Today is the Feast of St. Gregory I (i.e., St. Gregory the Great), who ruled the Church as Pope from September 3, 590 AD until his death on March 12, 604 AD.  During Lent, the Lenten feria is said with only a commemoration of the feast per the 1962 rubrics - unlike the other seasons in the Church's liturgical year. Yet even with that being the case, today is still worth reflecting on this great saint in the midst of our Lenten discipline.

Let's read what the Roman Martyrology says of St. Gregory: "Also at Rome, the raising to the Sovereign Pontificate of St. Gregory the Great. This incomparable man, being forced to take that burden upon himself, sent forth from the exalted throne brighter rays of sanctity upon the world." His contributions to the Liturgy and to the Church's official music (named Gregorian Chant after him) along with his charity will never be forgotten. He was the first pope to take the title "servant of the servants of God," and all Popes since have kept as an official title.

Dom Gueranger writes in part on him:

Among all the pastors whom our Lord Jesus Christ has placed, as His vicegerents, over the universal Church, there is not one whose merits and renown have surpassed those of the holy Pope, whose feast we keep to-day. His name is Gregory, which signifies watchfulness; his surname is ‘the Great,’ and he was in possession of that title, when God sent the Seventh Gregory, the glorious Hildebrand, to govern His Church. In recounting the glories of this illustrious Pontiff, it is but natural we should begin with his zeal for the services of the Church. 

The Roman liturgy, which owes to him some of its finest hymns, may be considered as his work, at least in this sense, that it is he who collected together and classified the prayers and rites drawn up by his predecessors, and reduced them to the form in which we now have them. He collected also the ancient chants of the Church, and arranged them in accordance with the rules and requirements of the divine Service. Hence it is, that our sacred music, which gives such solemnity to the liturgy, and inspires the soul with respect and devotion during the celebration of the great mysteries of our faith, is known as the Gregorian chant. He is, then, the apostle of the liturgy, and this alone would have immortalized his name; but we must look for far greater things from such a Pontiff as Gregory. His name was added to the three, who had hitherto been honoured as the great Doctors of the Latin Church. These three are Ambrose, Augustine, and Jerome; who else could be the fourth but Gregory? The Church found in his writings such evidence of his having been guided by the Holy Ghost, such a knowledge of the sacred Scriptures, such a clear appreciation of the mysteries of faith, and such unction and authority in his teachings, that she gladly welcomed him as a new guide for her children.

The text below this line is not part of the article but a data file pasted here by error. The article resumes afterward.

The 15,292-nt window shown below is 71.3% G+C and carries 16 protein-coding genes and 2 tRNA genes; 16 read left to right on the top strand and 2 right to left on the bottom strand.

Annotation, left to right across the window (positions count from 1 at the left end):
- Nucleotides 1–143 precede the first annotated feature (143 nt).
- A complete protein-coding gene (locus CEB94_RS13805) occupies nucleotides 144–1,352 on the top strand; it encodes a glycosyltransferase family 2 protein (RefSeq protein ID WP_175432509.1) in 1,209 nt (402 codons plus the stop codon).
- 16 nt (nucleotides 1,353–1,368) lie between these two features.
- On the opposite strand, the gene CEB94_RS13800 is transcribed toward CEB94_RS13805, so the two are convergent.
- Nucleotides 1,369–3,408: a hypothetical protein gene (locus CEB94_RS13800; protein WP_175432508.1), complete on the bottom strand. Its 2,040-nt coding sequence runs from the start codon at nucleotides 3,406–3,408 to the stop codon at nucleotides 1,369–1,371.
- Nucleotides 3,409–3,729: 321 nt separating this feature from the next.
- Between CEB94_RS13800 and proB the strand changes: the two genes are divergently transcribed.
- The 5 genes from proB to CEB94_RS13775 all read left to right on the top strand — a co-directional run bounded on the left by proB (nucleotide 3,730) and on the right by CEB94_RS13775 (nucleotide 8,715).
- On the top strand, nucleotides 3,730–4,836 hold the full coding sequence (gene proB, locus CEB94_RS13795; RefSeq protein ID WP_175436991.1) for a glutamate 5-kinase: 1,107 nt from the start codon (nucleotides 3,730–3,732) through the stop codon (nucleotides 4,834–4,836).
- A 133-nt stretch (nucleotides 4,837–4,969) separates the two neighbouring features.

The following account of his life is from the Traditional reading of Matins:

Gregory the Great, a Roman by birth, was son of the senator Gordian. He applied early to the study of philosophy, and was entrusted with the office of prætor. After his father’s death he built six monasteries in Sicily, and a seventh, under the title of Saint Andrew, in his own house in Rome, near the basilica of Saints John and Paul, on the hill Scaurus. In this last named monastery, he embraced the monastic life, under the guidance of Hilarión and Maximian, and was, later on, elected abbot. Shortly afterwards, he was created Cardinal-Deacon, and was by Pope Pelagius sent to Constantinople, as legate, to confer with the emperor Constantine. While there, he achieved that celebrated victory over the patriarch Eutychius, who had written against the resurrection of the flesh, maintaining that it would not be a real one. Gregory so convinced him of his error, that the emperor threw his book into the fire. Eutychius himself fell ill not long after, and when he perceived his last hour had come, he took between his fingers the skin of his hand, and said before the many who were there: ‘I believe that we shall all rise in this flesh.’

On his return to Rome, he was chosen Pope, by unanimous consent, for Pelagius had been carried off by the plague. He refused, as long as it was possible, the honour thus offered him. He disguised himself and hid himself in a cave; but he was discovered by a pillar of fire shining over the place, and was consecrated at Saint Peter’s. As Pontiff, he was an example to his successors by his learning and holiness of life. He every day admitted pilgrims to his table, among whom he received, on one occasion, an angel, and, on another, the Lord of angels, who wore the garb of a pilgrim. He charitably provided for the poor, both in and out of Rome, and kept a list of them. He re-established the Catholic faith in several places where it had fallen into decay. Thus, he put down the Donatists in Africa, and the Arians in Spain; and drove the Agnoites out of Alexandria. He refused to give the pallium to Syagrius, bishop of Autun, until be should have expelled the Neophyte heretics from Gaul. He induced the Goths to abandon the Arian heresy. He sent Augustine and other monks into Britain, and, by these learned and saintly men, converted that island to the faith of Christ Jesus; so that Bede truly calls him the Apostle of England. He checked the haughty pretensions of John, the patriarch of Constantinople, who had arrogated to himself the title of bishop of the universal Church. He obliged the emperor Mauritius to revoke the decree, whereby he had forbidden any soldier to become a monk.